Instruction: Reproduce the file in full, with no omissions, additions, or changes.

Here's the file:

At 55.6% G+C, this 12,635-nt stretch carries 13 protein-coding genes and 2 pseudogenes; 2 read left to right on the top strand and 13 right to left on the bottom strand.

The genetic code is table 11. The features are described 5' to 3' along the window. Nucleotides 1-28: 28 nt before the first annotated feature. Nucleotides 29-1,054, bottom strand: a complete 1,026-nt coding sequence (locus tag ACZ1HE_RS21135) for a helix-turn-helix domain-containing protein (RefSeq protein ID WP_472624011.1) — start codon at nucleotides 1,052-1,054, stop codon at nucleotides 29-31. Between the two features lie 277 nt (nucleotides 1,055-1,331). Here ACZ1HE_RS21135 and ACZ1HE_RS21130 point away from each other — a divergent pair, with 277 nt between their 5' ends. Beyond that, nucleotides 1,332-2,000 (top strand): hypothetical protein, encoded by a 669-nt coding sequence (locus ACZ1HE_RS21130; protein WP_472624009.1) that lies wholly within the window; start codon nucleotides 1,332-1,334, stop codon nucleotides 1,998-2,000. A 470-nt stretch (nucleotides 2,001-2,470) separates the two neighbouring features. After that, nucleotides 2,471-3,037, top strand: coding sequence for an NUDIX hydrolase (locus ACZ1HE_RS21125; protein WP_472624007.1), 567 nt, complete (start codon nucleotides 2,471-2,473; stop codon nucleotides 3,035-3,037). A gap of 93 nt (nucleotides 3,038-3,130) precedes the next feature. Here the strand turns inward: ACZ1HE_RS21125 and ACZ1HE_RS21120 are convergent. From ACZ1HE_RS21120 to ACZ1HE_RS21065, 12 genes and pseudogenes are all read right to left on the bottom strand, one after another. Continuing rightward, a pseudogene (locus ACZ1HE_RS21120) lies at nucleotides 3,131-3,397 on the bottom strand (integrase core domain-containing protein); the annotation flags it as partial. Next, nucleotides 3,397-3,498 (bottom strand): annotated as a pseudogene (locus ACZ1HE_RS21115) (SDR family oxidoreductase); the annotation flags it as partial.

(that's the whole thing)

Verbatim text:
At 55.6% G+C, this 12,635-nt stretch carries 13 protein-coding genes and 2 pseudogenes; 2 read left to right on the top strand and 13 right to left on the bottom strand.

The genetic code is table 11. The features are described 5' to 3' along the window. Nucleotides 1-28: 28 nt before the first annotated feature. Nucleotides 29-1,054, bottom strand: a complete 1,026-nt coding sequence (locus tag ACZ1HE_RS21135) for a helix-turn-helix domain-containing protein (RefSeq protein ID WP_472624011.1) — start codon at nucleotides 1,052-1,054, stop codon at nucleotides 29-31. Between the two features lie 277 nt (nucleotides 1,055-1,331). Here ACZ1HE_RS21135 and ACZ1HE_RS21130 point away from each other — a divergent pair, with 277 nt between their 5' ends. Beyond that, nucleotides 1,332-2,000 (top strand): hypothetical protein, encoded by a 669-nt coding sequence (locus ACZ1HE_RS21130; protein WP_472624009.1) that lies wholly within the window; start codon nucleotides 1,332-1,334, stop codon nucleotides 1,998-2,000. A 470-nt stretch (nucleotides 2,001-2,470) separates the two neighbouring features. After that, nucleotides 2,471-3,037, top strand: coding sequence for an NUDIX hydrolase (locus ACZ1HE_RS21125; protein WP_472624007.1), 567 nt, complete (start codon nucleotides 2,471-2,473; stop codon nucleotides 3,035-3,037). A gap of 93 nt (nucleotides 3,038-3,130) precedes the next feature. Here the strand turns inward: ACZ1HE_RS21125 and ACZ1HE_RS21120 are convergent. From ACZ1HE_RS21120 to ACZ1HE_RS21065, 12 genes and pseudogenes are all read right to left on the bottom strand, one after another. Continuing rightward, a pseudogene (locus ACZ1HE_RS21120) lies at nucleotides 3,131-3,397 on the bottom strand (integrase core domain-containing protein); the annotation flags it as partial. Next, nucleotides 3,397-3,498 (bottom strand): annotated as a pseudogene (locus ACZ1HE_RS21115) (SDR family oxidoreductase); the annotation flags it as partial.